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How is Food Produced?.

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Presentation on theme: "How is Food Produced?."— Presentation transcript:

1 How is Food Produced?

2 What are the environmental effects of producing food?
Modern agriculture has a greater harmful environmental impact than any other human activity, and these effects may limit future food production

3 Agricultural Revolution
The Agricultural Revolution took place 10,000 years ago Croplands- 77% 2) Rangelands-16% 3)Ocean Fisheries- 7%

4 Three most important crops (feeds 2/3 of the world)
Wheat Rice Corn These crops provide more than half the calories people consume

5 What Plants and Animals Feed the World?
Out of 10,000 species of plants that have been used for food only 14 plants and 8 animals species provide 90% of global intake of calories!

6 How has the Green Revolution Increased Food Production?
Develop and plant monocultures cultivation of single crops Produce high yields by using large inputs of fertilizers, pesticides, and water Multiple cropping

7 How serious is soil erosion?
Soil is being eroded faster than it is being formed Water Wind people

8 Soil Erosion (cont’d) Nature’s Lesson: Dust Bowl of 1930s
Bad cultivation technique and drought

9 Methods of Soil Conservation
Using ways to reduce soil erosion and restore soil fertility Terracing Contour planting and strip cropping Alley cropping or agro forestry Windbreaks

10 Terracing Reduces soil erosion on steep slopes by series of broad terraces that run across land contour

11 Contour Planting and Strip Cropping
Planting in rows across the slope of the land rather than up and down. Each row acts as a small dam to hold soil and slow water runoff.

12 Alley Cropping Several crops are planted together in strips between alleys of trees and shrubs

13 Windbreaks Reduces wind erosion and provides habitat for birds, pest eating and pollinating insects, and animals.

14 Conservation-Tillage Farming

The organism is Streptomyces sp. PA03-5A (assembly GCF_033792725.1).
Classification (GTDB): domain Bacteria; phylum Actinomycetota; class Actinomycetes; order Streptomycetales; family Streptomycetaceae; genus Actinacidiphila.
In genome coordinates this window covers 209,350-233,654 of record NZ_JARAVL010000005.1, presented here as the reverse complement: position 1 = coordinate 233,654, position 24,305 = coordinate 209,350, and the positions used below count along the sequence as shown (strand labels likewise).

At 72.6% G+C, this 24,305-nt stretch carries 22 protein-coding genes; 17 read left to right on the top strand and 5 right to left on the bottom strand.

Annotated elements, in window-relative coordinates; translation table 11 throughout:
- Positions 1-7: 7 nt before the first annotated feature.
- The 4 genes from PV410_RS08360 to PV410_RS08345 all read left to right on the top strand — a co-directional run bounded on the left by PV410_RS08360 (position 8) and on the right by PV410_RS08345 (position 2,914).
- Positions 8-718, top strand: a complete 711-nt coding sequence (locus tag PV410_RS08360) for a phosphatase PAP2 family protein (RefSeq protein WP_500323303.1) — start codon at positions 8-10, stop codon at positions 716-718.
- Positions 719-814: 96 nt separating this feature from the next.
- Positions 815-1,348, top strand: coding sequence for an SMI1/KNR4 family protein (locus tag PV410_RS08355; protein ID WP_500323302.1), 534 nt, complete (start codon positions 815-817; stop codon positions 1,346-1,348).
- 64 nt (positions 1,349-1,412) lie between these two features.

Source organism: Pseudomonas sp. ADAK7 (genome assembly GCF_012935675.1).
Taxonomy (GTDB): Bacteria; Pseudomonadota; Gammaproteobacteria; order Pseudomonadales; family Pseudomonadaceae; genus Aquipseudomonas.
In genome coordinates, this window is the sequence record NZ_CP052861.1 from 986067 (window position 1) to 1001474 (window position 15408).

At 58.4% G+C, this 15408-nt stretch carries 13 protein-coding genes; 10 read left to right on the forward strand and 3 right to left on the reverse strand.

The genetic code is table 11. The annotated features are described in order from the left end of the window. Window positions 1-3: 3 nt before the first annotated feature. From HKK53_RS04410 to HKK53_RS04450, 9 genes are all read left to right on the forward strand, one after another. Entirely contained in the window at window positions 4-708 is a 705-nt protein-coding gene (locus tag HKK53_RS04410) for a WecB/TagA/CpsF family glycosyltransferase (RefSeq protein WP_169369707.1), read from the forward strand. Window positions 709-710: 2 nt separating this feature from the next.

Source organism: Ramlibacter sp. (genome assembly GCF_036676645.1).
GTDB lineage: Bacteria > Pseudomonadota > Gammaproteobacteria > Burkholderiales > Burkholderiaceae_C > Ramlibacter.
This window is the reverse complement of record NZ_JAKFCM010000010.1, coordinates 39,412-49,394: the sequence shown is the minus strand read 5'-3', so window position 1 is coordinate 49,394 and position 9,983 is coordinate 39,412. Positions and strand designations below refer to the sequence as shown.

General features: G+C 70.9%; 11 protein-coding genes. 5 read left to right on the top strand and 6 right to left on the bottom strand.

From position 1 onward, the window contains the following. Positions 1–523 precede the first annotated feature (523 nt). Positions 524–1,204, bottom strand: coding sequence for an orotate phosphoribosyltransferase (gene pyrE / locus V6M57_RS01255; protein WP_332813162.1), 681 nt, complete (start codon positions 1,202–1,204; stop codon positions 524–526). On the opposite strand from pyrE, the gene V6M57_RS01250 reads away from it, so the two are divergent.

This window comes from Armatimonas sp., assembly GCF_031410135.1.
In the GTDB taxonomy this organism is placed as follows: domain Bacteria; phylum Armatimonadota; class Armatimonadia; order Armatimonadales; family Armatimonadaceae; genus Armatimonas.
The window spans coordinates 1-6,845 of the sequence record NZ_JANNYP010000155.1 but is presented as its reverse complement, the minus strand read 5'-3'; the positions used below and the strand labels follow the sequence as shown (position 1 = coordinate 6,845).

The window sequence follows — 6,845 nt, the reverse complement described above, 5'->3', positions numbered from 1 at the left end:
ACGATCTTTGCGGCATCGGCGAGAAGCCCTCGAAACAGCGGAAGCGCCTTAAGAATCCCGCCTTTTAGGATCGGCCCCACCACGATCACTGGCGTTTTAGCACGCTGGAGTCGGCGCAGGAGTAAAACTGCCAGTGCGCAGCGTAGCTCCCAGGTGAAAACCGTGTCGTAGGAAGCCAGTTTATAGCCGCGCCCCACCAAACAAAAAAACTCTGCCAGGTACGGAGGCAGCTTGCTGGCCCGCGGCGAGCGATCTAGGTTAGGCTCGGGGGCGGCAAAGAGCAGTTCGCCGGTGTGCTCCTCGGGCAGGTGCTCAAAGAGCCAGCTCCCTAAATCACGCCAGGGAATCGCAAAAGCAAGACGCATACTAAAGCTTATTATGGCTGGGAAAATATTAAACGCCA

To disturb the soil as little as possible while planting Advantages Reduces erosion Saves fuel Cuts costs Holds more soil water Allows several crops per season Does not reduce crop yields Reduces CO2 release from soil Disadvantages Can increase herbicide use for some crops Leaves stalks that can harbor stalk pests and fungal disease Requires investment in expensive equipment

15 How can we maintain and restore soil fertility?
Organic Fertilizer Animal manure Green manure Compost Crop rotation: corn→ soybeans (legumes)→ oats→ alfalfa (legumes)

16 Can Inorganic Fertilizers Save The Soil?
Advantages Easy to transport, apply, store Inexpensive to produce Help feed one in every three people in the world Without it food crop output would drop 40% Disadvantages Does not add humus to soil Reduces ability of soil to hold water Lowers oxygen content in soil Supplies only 2-3 of the 20 or so nutrients needed Releases greenhouse gas nitrous oxide(N2O) Runoff can kill fish

17 GOOD NEWS Farm Act (1985) Farmers received subsides for planting eroded land with soil saving grass or trees for years Forgive all or part of farmer’s debts if they agree not to farm erodible cropland/ wetlands for 50 years Erosion cut by 2/3

18 Decrease in Soil Erosion

19 How do we feed the world? Overnutrition: When food energy intake exceeds energy use and causes excess body fat Undernutrition: Consuming insufficient food to meet one’s minimum daily energy needs Malnutrition: Deficiency of protein and other key nutrients

20 How do we develop sustainable agriculture?
Good News! We produce more than enough food to meet the basic nutritional needs of every person on the planet. Produce more grain by reducing meat production Beef (7kg grain for 1kg of meat) Pigs (4 kg) Chicken (2.2 kg) Fish ( 2 kg) Top priority is the soil. Minimize erosion Limit pesticide & fertilizer use (IPM & crop rotation) Stop pollution & remediate soil & water

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